|July 1925 - December 1970|
|Gus Wilson's Model Garage|
HOW TO LOCATE MOTOR KNOCKS
by Martin Bunn
Gus Wilson put down his paper and glanced out of the living room window just as his next door neighbors, the Benton's, returned from their weekly travels with Sunday afternoon traffic.
"Dan seems to be taking it slower than usual," thought Gus as the car passed at a snail's pace and came to a stop outside the Benton's house "The missus must be back seat driving. Fifteen miles an hour isn't that lad's speed."
When his wife, four children and pet dog were safely inside the house, Dan Benson climbed the steps to Gus's porch and held a finger impatiently and insistently on the doorbell button.
"Sorry to bother you, Gus, especially on your day off," Benson apologized when Gus opened the door, "but something's wrong with that car of mine and I'm scared to drive it as far as my garage. On the way home, it acted like the engine was falling apart. All of a sudden the steering wheel began to wobble and the further I drove the worse it got. Every time I'd start up in traffic, the whole car would shake and the motor sounded like the 'anvil chorus'."
"So that's why you drove by as though you were going to a funeral," Gus chuckled as he took down his hat and coat.
When they reached Benson's car, Gus slid into the driver's seat and motioned to Dan to sit beside him. "Let's take a ride around the block," he suggested as he pressed the starter.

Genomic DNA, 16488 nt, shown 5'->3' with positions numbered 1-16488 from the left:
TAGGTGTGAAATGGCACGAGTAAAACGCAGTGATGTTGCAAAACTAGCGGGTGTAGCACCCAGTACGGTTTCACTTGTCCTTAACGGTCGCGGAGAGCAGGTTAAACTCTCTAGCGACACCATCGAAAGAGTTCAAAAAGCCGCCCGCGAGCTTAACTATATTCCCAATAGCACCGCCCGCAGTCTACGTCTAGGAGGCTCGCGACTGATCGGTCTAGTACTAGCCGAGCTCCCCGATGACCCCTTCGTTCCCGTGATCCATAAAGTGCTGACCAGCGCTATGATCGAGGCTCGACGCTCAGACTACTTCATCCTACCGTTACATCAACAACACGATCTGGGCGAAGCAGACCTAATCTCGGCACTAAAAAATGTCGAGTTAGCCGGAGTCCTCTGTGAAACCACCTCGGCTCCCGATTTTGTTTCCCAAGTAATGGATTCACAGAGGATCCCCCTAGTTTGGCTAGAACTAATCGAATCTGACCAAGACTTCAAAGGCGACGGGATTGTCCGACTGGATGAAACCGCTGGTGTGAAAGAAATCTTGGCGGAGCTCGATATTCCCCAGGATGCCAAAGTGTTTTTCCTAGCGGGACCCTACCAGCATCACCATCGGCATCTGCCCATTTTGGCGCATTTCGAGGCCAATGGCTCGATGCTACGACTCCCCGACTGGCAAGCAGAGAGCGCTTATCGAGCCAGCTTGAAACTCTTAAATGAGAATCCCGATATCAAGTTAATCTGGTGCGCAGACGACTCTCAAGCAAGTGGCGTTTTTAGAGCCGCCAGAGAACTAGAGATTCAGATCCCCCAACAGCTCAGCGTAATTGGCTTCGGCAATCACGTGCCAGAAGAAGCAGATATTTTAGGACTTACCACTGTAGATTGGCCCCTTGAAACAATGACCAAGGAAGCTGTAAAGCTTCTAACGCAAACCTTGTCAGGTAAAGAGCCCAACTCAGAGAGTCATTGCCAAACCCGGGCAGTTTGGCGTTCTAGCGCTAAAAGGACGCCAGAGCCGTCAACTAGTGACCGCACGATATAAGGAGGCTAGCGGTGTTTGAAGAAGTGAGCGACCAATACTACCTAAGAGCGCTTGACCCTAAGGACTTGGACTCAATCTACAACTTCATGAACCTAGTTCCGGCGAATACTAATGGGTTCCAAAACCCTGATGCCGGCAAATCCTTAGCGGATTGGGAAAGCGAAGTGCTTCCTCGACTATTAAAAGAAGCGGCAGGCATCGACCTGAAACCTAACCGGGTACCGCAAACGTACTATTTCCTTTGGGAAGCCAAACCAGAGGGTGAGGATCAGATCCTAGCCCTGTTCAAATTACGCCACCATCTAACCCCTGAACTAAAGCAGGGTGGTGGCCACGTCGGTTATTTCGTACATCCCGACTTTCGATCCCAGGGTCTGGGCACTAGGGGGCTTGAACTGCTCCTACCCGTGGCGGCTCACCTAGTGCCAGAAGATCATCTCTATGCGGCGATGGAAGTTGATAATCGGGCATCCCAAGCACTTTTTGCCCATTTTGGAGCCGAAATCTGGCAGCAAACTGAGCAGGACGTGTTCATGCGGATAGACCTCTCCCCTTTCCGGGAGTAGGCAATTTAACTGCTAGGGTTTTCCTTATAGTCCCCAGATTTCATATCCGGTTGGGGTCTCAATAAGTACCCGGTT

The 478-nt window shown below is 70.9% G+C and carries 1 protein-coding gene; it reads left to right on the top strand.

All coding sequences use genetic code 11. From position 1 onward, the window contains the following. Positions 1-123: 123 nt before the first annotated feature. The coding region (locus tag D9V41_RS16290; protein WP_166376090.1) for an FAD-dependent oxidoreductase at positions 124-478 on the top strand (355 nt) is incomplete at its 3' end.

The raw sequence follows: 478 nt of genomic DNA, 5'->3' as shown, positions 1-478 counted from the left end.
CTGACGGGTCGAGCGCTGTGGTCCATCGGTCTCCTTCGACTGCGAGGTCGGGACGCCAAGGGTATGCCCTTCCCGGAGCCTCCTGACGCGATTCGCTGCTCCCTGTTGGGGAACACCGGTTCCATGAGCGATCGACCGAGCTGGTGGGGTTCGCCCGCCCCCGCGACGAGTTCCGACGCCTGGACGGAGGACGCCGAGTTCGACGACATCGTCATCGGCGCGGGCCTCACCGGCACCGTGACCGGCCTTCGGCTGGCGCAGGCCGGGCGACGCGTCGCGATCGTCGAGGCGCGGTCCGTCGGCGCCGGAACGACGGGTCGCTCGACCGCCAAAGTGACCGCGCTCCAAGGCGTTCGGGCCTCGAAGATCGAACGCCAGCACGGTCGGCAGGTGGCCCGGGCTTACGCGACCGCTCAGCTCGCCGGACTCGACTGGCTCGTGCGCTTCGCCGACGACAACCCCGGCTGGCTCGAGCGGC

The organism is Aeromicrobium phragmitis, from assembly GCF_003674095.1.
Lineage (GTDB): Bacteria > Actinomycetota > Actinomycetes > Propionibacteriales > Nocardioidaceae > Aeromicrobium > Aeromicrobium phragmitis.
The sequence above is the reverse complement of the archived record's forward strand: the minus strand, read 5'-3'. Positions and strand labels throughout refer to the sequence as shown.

"Doesn't sound so bad when it's idling," muttered Gus as he leaned forward to get his ear nearer the motor. "It seems to run fine at high speed too."
Gus shifted into low gear and cautiously released the clutch pedal. The whole car began to vibrate as the motor groaned and the car jerked unsteadily ahead. Gus again tilted his head and listened.
"I don't think it's your motor," he bellowed over the clatter. "It must be your clutch or drive shaft. Let's go down to the garage so I can run it up on the greasing rack and give it the once over from underneath. Joe Clark, my partner, is down there trying to catch up on the unpaid bills. He'll be glad to see us."
Wasting little time, Gus soon had the car raised on the rack and was busily rolling up the sleeves of his Sunday shirt.
"Holy smokes," he grunted as he glanced up at the underside of the car. "You've sure been riding with Lady Luck and didn't know it."
Joe Clark and Benson looked in the direction he indicated. "The front end of your driveshaft's just about ready to come loose. That connection between the transmission and the front universal should have six bolts holding it together. Four have dropped out and the two that are left are on the same side of the flanges and about ready to drop out too. If that drive shaft had dropped when you were going fast, the front end would have dug into the road sure as shooting and lifted the rear of your car into a front somersault."
"But, Gus," Benson asked bluntly when the gray-haired mechanic had replaced the missing bolts, "what made all the noise? I could have sworn it was in the motor."
"Being loose, the connection buckled every time you gave it the gas. You see," Gus explained, using his hands to demonstrate, "the universal was connected to the transmission shaft only at one point where the loose bolts were. Naturally there was a lot of play and every time your motor putted, the two connecting flanges twisted and hit against the two loose bolts. Being connected off center, the shaft vibrated and the whole car rattled as though falling apart."
"It certainly sounded as if a main bearing was falling to pieces," Benson insisted.
"That's the trouble with most car owners," Gus said jokingly as he wiped his large, greasy hands on a convenient piece of waste. "Every time you hear a rattle or a noise you think it's the bearings. Nine times out of ten, it isn't.